SEATTLE - An Auburn woman accused of doing nothing while maggots gnawed at her elderly mother pleaded not guilty Monday to a felony elder-abuse charge.
Sherrie Morton, 46, remains in custody with bail set at $150,000.
King County prosecutors say Morton left her 70-year-old mother to rot at the Southeast 315th Street home they shared. The older woman would most likely have died there, had medics and King County Sheriff's Office deputies not rescued her earlier this month.
Deputies and medics arrived to find the older woman stuck to her bedding. According to charging papers, a deputy looking into the bedroom window saw maggots crawling in a large open wound on the woman's leg; the bed sheets were soiled with the byproducts of injury and covered in bugs.
As deputies entered the home, Morton emerged from a rear bedroom. According to charging papers, Morton said she'd been living at the home for 13 years and claimed her mother's injury was only a few days old. Paramedics came to a different conclusion: The woman had been injured at least a month before, and the septic, gangrenous wound could have taken her leg.
Firefighters and medics dressed in hazardous-material suits pulled the woman from her home and transported her to Valley Medical Center, where she was in critical condition. Medical staff removed hundreds of maggots from her body in the days following her rescue.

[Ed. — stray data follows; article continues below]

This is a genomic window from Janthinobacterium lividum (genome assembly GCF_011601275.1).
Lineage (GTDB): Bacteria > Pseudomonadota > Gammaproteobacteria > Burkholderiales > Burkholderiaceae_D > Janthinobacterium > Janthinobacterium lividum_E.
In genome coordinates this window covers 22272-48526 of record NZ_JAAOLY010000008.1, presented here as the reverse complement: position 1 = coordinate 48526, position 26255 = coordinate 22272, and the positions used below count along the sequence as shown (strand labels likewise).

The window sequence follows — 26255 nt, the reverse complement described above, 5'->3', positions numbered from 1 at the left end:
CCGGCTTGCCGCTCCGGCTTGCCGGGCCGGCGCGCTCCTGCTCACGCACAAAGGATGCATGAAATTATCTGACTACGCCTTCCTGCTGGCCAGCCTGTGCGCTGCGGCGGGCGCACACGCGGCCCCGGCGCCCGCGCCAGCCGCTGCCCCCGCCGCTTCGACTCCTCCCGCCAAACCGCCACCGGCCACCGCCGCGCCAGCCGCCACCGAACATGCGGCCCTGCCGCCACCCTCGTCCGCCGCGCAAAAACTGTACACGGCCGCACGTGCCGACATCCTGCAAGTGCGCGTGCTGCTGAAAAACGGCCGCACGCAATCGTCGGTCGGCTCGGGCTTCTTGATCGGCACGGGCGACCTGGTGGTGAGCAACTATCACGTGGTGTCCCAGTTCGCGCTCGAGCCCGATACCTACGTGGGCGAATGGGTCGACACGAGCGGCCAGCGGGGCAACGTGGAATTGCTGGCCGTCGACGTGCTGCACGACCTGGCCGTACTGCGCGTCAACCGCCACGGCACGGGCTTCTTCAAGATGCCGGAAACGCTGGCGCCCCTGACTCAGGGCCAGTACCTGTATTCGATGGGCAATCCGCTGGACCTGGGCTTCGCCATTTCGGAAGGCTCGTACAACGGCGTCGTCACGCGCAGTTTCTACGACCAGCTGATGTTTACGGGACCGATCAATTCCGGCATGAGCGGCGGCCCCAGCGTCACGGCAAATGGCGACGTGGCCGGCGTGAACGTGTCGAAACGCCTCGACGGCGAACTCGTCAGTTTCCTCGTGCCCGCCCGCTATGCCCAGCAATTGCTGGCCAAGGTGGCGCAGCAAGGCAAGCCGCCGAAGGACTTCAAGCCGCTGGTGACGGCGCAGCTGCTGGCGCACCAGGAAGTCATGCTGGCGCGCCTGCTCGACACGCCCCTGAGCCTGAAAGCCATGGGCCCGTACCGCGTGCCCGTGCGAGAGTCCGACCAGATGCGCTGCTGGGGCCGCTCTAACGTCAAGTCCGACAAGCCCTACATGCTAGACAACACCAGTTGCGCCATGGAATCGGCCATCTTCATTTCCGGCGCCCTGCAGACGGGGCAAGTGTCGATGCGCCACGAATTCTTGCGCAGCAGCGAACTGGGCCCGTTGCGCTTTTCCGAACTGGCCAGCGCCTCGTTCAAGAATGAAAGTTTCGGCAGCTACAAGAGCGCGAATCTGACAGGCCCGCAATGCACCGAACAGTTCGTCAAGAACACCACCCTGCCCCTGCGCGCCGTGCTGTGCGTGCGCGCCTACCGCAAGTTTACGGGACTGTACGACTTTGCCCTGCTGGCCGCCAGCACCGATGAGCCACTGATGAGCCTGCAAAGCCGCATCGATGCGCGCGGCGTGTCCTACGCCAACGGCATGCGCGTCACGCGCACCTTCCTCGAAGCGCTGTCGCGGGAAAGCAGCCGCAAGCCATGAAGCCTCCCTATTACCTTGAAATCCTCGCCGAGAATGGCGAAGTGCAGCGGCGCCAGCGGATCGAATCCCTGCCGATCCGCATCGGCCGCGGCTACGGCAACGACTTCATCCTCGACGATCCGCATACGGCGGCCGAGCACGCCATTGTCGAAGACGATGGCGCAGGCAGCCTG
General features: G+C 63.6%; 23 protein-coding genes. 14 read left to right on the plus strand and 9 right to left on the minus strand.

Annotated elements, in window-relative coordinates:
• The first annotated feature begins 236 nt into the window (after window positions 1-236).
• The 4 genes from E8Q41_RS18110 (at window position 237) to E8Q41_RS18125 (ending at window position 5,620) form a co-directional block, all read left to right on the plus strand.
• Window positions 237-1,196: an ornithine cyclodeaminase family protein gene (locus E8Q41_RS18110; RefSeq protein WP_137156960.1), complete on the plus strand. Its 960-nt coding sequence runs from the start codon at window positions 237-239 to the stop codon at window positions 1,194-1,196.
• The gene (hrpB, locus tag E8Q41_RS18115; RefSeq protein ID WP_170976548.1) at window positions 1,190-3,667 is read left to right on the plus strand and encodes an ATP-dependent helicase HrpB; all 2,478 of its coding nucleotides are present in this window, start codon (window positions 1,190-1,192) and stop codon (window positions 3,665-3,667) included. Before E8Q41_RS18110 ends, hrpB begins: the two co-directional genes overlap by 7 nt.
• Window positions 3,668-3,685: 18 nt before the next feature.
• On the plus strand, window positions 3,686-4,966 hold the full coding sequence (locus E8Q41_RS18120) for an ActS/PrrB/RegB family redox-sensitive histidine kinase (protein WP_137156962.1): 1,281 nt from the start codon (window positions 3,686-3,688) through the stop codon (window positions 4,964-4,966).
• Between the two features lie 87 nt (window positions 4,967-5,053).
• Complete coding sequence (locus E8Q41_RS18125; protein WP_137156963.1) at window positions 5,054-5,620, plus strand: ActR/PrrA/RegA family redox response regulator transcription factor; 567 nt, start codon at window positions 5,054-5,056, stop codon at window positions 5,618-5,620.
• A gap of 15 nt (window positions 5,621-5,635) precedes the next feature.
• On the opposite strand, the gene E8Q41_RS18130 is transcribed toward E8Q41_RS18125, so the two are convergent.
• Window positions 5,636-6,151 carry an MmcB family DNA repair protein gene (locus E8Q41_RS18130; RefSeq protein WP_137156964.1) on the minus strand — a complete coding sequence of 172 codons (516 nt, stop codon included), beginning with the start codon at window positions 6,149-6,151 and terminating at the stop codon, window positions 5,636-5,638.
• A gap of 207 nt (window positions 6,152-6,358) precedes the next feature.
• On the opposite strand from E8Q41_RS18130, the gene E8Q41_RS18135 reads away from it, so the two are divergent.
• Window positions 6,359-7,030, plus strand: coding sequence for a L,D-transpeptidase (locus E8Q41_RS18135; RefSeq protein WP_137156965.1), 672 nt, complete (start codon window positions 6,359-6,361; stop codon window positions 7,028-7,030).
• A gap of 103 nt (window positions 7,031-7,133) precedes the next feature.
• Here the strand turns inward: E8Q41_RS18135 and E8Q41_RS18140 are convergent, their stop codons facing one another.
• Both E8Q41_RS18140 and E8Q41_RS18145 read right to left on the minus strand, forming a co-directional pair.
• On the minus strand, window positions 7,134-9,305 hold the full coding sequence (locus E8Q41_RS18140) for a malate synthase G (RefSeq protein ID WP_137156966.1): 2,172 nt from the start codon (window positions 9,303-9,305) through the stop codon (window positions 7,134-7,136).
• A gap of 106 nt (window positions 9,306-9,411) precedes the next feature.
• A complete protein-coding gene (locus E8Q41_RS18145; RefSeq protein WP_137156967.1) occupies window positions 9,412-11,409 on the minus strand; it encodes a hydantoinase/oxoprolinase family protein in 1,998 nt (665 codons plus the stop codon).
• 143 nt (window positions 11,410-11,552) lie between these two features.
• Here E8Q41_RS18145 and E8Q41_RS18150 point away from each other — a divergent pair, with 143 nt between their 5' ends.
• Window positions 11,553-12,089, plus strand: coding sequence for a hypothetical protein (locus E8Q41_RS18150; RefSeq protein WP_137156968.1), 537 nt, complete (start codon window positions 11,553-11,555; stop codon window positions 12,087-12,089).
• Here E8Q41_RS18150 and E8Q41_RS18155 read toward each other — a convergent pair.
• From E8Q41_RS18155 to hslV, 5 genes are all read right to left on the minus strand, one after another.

Still, the woman claimed to have been well cared for in her home, Priebe-Olson told the court.
"(She) said in the hospital that her care at home was fine," the detective told the court. "However, (she) did not understand that maggots eating her flesh was not good care."
Questioned at the home, Morton claimed she had changed her mother's diaper and bedding two days before and that the maggots had appeared the day police arrived, Priebe-Olson told the court. She called 911 five hours after she claimed to have first seen the maggots, the detective continued, and only did so after a friend threatened to do the same.
Morton's next court appearance is scheduled for July 18.